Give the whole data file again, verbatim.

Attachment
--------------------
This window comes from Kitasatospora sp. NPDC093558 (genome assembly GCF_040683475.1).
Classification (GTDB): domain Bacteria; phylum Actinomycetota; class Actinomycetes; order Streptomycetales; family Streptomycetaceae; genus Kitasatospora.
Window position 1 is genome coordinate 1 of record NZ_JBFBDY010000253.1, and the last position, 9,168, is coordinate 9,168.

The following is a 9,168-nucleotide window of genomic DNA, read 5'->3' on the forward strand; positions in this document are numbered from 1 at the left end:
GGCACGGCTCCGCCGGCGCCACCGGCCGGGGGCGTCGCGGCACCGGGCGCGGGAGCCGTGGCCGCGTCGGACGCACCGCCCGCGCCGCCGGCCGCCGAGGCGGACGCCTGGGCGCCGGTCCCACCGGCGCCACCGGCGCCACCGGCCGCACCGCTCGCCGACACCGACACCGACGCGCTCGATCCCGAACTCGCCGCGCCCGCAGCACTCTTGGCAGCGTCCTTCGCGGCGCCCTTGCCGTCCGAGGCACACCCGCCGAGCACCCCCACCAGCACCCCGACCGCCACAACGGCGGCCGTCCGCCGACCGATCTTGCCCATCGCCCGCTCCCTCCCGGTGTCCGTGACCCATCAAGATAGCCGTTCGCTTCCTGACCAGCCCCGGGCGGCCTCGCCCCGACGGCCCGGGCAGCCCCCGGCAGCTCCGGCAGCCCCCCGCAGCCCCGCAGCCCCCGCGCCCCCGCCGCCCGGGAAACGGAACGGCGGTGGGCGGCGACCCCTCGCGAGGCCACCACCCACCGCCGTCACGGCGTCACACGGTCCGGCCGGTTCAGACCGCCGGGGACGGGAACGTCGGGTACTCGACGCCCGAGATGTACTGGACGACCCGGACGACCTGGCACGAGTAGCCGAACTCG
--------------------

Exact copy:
This window comes from Kitasatospora sp. NPDC093558 (genome assembly GCF_040683475.1).
Classification (GTDB): domain Bacteria; phylum Actinomycetota; class Actinomycetes; order Streptomycetales; family Streptomycetaceae; genus Kitasatospora.
Window position 1 is genome coordinate 1 of record NZ_JBFBDY010000253.1, and the last position, 9,168, is coordinate 9,168.

The following is a 9,168-nucleotide window of genomic DNA, read 5'->3' on the forward strand; positions in this document are numbered from 1 at the left end:
GGCACGGCTCCGCCGGCGCCACCGGCCGGGGGCGTCGCGGCACCGGGCGCGGGAGCCGTGGCCGCGTCGGACGCACCGCCCGCGCCGCCGGCCGCCGAGGCGGACGCCTGGGCGCCGGTCCCACCGGCGCCACCGGCGCCACCGGCCGCACCGCTCGCCGACACCGACACCGACGCGCTCGATCCCGAACTCGCCGCGCCCGCAGCACTCTTGGCAGCGTCCTTCGCGGCGCCCTTGCCGTCCGAGGCACACCCGCCGAGCACCCCCACCAGCACCCCGACCGCCACAACGGCGGCCGTCCGCCGACCGATCTTGCCCATCGCCCGCTCCCTCCCGGTGTCCGTGACCCATCAAGATAGCCGTTCGCTTCCTGACCAGCCCCGGGCGGCCTCGCCCCGACGGCCCGGGCAGCCCCCGGCAGCTCCGGCAGCCCCCCGCAGCCCCGCAGCCCCCGCGCCCCCGCCGCCCGGGAAACGGAACGGCGGTGGGCGGCGACCCCTCGCGAGGCCACCACCCACCGCCGTCACGGCGTCACACGGTCCGGCCGGTTCAGACCGCCGGGGACGGGAACGTCGGGTACTCGACGCCCGAGATGTACTGGACGACCCGGACGACCTGGCACGAGTAGCCGAACTCG